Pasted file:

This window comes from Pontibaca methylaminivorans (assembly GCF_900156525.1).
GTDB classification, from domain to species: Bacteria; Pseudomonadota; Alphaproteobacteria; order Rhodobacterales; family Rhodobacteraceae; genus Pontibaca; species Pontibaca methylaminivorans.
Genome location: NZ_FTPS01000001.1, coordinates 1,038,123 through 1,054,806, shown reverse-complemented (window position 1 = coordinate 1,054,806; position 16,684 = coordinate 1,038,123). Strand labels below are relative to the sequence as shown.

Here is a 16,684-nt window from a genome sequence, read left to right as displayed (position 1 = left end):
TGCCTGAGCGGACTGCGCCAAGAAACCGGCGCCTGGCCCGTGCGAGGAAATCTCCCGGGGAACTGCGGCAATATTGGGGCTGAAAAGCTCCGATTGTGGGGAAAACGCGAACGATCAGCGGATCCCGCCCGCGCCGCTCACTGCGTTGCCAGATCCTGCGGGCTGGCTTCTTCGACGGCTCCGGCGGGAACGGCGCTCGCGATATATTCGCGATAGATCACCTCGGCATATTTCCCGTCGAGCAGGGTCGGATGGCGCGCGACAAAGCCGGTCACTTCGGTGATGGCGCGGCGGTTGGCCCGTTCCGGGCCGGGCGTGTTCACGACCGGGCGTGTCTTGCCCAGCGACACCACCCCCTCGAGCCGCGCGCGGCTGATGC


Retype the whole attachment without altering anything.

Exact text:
This window comes from Pontibaca methylaminivorans (assembly GCF_900156525.1).
GTDB classification, from domain to species: Bacteria; Pseudomonadota; Alphaproteobacteria; order Rhodobacterales; family Rhodobacteraceae; genus Pontibaca; species Pontibaca methylaminivorans.
Genome location: NZ_FTPS01000001.1, coordinates 1,038,123 through 1,054,806, shown reverse-complemented (window position 1 = coordinate 1,054,806; position 16,684 = coordinate 1,038,123). Strand labels below are relative to the sequence as shown.

Here is a 16,684-nt window from a genome sequence, read left to right as displayed (position 1 = left end):
TGCCTGAGCGGACTGCGCCAAGAAACCGGCGCCTGGCCCGTGCGAGGAAATCTCCCGGGGAACTGCGGCAATATTGGGGCTGAAAAGCTCCGATTGTGGGGAAAACGCGAACGATCAGCGGATCCCGCCCGCGCCGCTCACTGCGTTGCCAGATCCTGCGGGCTGGCTTCTTCGACGGCTCCGGCGGGAACGGCGCTCGCGATATATTCGCGATAGATCACCTCGGCATATTTCCCGTCGAGCAGGGTCGGATGGCGCGCGACAAAGCCGGTCACTTCGGTGATGGCGCGGCGGTTGGCCCGTTCCGGGCCGGGCGTGTTCACGACCGGGCGTGTCTTGCCCAGCGACACCACCCCCTCGAGCCGCGCGCGGCTGATGC